Another survey by the UN Staff Union found that sexual harassment was one among many abuses of authority that take place at the UN. Results of the survey showed that sexual harassment made up about 16 per cent of all forms of harassment. Forty-four per cent said that they had experienced abuse of authority; of these, 87 per cent said that the person who had abused his or her authority was a supervisor. Twenty per cent felt that they had experienced retaliation after reporting the misconduct.

The UN’s highly patriarchal and misogynistic culture allows such abuse to continue unabated.

Since then, the UN has established a new sexual harassment policy and a hot line for victims of sexual harassment. However, remedial actions spelled out in the policy appear to be mediation or counselling exercises rather than disciplinary ones. The emphasis is on psychosocial support and counselling (for the victims, of course) and “facilitated discussions” between the “offender” and the “affected individual”. Disciplinary measures include physical separation of the offender from the victim, reassignment, and temporary changes in reporting lines. Official internal investigations are permitted, but as I have tried to illustrate, most internal UN investigations into cases of sexual harassment and other kinds of wrongdoing inevitably conclude that the sexual harassment or wrongdoing “could not be substantiated.” This leaves victims vulnerable to retaliation.

Perhaps WHO can lead the way in showing the rest of the UN system how to tackle sexual exploitation, abuse and harassment by UN employees. WHO has already terminated the contracts of four of its employees who were accused of sexually exploiting women in the DRC. However, a true test of WHO and the UN’s commitment to end such abuses would be if they reinstated all those who were fired for reporting such cases. I for one am eagerly awaiting the independent monitoring group’s findings on whether or not WHO has taken tangible and impactful measures to protect people from being sexually abused and exploited by its employees and to safeguard the jobs of those who report such abuses.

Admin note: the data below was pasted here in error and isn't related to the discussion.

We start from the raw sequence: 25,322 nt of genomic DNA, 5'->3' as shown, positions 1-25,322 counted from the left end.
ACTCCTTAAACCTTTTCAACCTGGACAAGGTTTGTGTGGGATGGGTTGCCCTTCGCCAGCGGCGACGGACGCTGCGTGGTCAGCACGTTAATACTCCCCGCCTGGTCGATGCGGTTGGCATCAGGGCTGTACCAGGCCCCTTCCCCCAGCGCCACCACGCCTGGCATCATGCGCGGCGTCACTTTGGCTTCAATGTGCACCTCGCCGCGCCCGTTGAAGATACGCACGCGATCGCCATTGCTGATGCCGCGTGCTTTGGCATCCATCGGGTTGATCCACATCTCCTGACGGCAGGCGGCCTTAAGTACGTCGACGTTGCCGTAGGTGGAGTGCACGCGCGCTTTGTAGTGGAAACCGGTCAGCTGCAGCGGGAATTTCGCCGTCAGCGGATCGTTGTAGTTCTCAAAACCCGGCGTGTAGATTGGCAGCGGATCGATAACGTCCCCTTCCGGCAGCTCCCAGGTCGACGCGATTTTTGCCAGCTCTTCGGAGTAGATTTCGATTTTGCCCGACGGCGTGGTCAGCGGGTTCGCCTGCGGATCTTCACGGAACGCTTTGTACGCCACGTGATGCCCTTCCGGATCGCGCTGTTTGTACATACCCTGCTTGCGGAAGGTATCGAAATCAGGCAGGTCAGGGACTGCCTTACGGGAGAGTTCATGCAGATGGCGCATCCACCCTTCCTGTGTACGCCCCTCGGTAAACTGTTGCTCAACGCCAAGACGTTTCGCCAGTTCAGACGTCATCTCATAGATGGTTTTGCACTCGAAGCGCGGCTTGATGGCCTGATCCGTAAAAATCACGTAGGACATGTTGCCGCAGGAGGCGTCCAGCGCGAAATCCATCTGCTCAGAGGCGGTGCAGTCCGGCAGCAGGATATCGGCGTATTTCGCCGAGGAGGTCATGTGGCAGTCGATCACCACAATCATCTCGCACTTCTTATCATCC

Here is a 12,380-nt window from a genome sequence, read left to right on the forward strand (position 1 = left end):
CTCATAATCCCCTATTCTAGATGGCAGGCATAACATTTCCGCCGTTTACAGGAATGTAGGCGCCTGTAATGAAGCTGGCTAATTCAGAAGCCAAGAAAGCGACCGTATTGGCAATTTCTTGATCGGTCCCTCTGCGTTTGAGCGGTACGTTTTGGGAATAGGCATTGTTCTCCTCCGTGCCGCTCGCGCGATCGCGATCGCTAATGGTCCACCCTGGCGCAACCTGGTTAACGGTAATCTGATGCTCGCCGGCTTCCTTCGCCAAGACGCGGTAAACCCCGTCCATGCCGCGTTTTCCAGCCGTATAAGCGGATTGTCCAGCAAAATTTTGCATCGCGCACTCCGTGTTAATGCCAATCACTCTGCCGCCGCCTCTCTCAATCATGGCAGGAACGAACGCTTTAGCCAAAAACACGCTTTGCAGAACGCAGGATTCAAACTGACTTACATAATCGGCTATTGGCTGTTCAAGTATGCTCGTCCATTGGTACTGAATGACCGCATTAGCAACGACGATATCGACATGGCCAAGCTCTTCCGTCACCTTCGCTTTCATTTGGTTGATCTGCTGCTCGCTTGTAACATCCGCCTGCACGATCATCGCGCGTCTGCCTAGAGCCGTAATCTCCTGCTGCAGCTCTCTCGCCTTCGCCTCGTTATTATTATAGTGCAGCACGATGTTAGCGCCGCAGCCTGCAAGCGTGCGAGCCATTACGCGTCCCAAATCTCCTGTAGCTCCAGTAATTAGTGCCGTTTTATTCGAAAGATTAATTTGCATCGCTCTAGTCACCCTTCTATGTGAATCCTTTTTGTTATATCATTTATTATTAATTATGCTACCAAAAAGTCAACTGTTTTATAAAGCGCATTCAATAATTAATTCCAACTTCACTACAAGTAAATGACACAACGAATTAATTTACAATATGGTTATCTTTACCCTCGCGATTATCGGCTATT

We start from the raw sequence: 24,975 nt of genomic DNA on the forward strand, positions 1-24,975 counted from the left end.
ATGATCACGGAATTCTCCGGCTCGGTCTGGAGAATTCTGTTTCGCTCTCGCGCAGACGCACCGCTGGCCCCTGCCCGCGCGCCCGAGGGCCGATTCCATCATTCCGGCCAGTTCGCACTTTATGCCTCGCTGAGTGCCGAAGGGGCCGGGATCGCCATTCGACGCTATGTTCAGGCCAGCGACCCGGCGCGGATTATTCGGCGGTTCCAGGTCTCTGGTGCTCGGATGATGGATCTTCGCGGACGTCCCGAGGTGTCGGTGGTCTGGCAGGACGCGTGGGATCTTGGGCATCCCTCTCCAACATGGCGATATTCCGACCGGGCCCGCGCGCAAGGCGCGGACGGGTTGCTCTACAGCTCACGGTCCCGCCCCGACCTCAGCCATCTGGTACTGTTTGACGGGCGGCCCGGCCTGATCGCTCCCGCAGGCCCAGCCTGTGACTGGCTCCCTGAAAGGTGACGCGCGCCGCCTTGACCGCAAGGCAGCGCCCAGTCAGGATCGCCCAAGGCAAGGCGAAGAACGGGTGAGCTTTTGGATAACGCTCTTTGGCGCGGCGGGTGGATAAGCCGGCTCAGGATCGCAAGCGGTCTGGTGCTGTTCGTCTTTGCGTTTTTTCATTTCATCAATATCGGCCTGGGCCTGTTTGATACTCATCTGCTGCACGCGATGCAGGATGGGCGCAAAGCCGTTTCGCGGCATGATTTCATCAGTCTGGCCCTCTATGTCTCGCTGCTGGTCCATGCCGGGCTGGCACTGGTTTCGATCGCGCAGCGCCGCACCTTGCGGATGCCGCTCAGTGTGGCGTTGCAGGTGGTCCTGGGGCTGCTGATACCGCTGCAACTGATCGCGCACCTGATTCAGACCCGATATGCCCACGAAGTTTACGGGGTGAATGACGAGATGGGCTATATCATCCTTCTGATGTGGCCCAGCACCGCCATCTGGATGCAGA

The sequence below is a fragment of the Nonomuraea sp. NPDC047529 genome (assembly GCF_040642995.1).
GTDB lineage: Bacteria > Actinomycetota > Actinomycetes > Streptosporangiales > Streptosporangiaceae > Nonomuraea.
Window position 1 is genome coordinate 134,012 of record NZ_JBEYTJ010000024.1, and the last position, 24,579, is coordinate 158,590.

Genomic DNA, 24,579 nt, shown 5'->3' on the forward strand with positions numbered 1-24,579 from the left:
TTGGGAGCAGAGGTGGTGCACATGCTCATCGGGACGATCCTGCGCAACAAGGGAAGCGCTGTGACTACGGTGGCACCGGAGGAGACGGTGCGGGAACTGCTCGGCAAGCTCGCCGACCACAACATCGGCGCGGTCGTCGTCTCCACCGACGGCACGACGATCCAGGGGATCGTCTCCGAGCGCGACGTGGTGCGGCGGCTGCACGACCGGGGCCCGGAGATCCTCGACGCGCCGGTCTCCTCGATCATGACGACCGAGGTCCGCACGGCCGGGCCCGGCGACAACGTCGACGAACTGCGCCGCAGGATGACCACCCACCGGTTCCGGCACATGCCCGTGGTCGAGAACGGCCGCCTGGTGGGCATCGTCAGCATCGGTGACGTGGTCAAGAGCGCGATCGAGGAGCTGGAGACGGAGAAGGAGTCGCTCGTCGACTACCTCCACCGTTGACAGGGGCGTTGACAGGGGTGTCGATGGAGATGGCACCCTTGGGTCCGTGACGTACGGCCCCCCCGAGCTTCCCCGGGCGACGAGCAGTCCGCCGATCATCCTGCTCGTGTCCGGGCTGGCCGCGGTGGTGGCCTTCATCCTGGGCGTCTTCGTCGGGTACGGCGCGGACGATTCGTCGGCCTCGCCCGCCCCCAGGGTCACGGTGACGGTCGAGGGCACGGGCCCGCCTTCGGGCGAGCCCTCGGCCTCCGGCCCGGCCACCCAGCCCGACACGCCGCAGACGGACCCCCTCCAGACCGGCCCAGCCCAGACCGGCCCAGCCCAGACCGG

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The Retrospective Application of Constitutional Statutes: Notes From the High Court of Kenya

Katiba Institute adds to the growing comparative discussion around constitutional statutes and therefore ought to be keenly studied by students of comparative constitutional law.

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Previously, I have discussed the concept of constitutional statutes. Recall that a constitutional statute is a law that is “enacted in pursuance of the State’s positive obligation to fulfil a constitutional right.” While certain constitutional rights are self-enforcing (such as, for example, the right to free speech ipso facto prohibits the State from engaging in arbitrary censorship), others – by their very nature – require a statutory framework to be made effective. For example, the right to vote cannot be made effective without an infrastructure in place to conduct free and fair elections, including the existence of an independent, non-partisan Election Commission. Insofar as such a legislative framework is not in existence, the state is arguably in breach of its positive obligations to fulfil the right in question. Thus, to refine the definition further, a constitutional statute is a statute that “provides a statutory framework towards implementing a fundamental right, thereby fulfilling the state’s positive obligation to do so.”